Japan and World Bank to develop Egypt’s water and sewage systems

The World Bank (WB) and Japan announced they are preparing a plan to help Egypt develop its drinking and waste sewage systems, especially in poor and remote villages.

The Holding Company for Water and Waste Water said only 15 percent of rural areas and 70 percent of Egyptian towns and villages have sanitary drainage systems.

David Craig, the World Bank country director for Egypt, Yemen and Djibouti, said the Bank is keen on making sanitary drainage services available in rural areas in Egypt to protect children from disease.

Craig said he believes water to be a priority of the Egyptian government. He expects a considerable percentage of the state’s investments in the coming five years to be allocated to potable water and sanitary drainage projects.

Craid added that the World Bank gave a US$120 million loan to Egypt last January in order to develop sanitary drainage networks in the north Delta.

The Japanese Development Fund is providing a grant for developing sanitary drainage in rural areas, according to the Japanese Ambassador to Egypt.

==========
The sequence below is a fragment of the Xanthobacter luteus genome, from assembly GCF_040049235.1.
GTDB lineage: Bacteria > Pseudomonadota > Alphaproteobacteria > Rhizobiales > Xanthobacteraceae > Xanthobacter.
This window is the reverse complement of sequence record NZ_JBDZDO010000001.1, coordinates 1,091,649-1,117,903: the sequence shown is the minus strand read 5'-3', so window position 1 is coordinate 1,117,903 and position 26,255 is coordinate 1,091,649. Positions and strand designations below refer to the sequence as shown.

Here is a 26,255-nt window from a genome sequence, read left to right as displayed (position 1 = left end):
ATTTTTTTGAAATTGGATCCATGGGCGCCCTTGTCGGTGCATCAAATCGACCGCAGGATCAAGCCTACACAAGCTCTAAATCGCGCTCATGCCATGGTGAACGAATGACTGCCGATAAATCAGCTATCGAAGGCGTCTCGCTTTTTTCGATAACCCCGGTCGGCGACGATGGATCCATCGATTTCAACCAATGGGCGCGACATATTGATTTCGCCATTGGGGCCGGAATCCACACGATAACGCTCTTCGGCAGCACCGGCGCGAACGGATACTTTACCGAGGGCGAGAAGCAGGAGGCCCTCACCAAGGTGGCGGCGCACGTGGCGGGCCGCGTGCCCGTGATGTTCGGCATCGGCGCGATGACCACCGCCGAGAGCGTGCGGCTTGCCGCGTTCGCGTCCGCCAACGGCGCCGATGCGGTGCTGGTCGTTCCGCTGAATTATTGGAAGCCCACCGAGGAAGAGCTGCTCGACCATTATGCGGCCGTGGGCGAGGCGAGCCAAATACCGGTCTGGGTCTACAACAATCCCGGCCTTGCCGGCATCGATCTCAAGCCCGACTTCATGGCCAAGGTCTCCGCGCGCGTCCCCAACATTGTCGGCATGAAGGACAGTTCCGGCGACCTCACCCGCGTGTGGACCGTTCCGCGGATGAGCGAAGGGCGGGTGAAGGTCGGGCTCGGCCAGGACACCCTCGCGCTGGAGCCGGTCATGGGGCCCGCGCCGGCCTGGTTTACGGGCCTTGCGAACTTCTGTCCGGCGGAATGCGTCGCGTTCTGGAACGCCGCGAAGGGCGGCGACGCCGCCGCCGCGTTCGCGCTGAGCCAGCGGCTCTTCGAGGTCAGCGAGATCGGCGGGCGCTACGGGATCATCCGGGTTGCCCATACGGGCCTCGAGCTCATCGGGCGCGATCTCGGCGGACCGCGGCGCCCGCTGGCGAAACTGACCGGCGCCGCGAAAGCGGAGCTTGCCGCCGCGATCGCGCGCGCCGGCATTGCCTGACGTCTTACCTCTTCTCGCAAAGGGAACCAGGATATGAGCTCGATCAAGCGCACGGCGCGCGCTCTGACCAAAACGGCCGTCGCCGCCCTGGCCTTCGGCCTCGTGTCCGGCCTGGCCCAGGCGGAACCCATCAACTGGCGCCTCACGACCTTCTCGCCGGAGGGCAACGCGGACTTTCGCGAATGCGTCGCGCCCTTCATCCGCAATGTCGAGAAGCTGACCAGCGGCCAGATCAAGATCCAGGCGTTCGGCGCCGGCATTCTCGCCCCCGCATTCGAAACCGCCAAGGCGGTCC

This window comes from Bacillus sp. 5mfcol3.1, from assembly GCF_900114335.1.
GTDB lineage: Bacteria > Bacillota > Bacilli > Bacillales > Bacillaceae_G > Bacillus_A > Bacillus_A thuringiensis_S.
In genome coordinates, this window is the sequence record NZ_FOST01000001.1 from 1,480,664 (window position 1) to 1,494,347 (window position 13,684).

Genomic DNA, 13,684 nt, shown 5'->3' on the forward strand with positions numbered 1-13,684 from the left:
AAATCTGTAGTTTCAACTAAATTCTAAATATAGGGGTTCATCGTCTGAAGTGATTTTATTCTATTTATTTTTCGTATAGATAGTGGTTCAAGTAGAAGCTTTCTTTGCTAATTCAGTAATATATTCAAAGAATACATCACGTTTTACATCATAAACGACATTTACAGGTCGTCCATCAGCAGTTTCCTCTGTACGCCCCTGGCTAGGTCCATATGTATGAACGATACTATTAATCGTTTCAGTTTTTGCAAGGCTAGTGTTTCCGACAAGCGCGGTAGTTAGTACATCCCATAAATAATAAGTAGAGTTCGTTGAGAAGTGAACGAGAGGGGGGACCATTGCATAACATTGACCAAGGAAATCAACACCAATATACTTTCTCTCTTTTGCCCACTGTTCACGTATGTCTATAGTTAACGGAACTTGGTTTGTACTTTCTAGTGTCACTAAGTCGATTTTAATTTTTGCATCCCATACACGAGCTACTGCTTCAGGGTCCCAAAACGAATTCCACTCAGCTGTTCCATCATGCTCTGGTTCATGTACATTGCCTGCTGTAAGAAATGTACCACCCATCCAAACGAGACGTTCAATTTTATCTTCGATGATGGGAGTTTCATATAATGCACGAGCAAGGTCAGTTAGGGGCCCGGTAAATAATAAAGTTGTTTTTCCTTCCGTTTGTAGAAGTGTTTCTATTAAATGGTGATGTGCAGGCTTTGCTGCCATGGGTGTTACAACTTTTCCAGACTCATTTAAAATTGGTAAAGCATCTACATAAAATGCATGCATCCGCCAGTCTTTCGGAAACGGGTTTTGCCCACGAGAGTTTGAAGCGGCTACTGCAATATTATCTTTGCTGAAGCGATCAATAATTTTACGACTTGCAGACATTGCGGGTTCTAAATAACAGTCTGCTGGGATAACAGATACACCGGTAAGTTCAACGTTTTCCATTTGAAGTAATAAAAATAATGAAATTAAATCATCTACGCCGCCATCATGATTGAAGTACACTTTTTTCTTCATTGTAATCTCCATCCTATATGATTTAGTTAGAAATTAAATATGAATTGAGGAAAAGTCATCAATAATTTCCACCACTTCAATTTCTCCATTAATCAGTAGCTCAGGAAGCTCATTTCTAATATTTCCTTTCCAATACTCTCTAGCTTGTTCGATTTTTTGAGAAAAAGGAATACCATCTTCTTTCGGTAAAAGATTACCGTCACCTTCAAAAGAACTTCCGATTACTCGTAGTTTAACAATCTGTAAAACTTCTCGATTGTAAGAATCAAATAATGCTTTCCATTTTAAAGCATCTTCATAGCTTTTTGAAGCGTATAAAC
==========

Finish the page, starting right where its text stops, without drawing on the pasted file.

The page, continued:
Sixty villages, with an average population of 1000 people each, will directly benefit from the grant, said the ambassador, who added that the project targets smaller villages.

Abdel Qawi Khalaf, head of the Holding Company for Water and Waste water, said Egypt has around 4617 villages and 27,000 limited communities that do not receive proper sanitary drainage services due to their high cost. He added that the help of the World Bank and Japan is of great value.

Khalaf said the Japanese grant intends to present a model for planning sanitary drainage systems, improve local skills and develop the private sector’s capacities.

Translated from the Arabic Edition.


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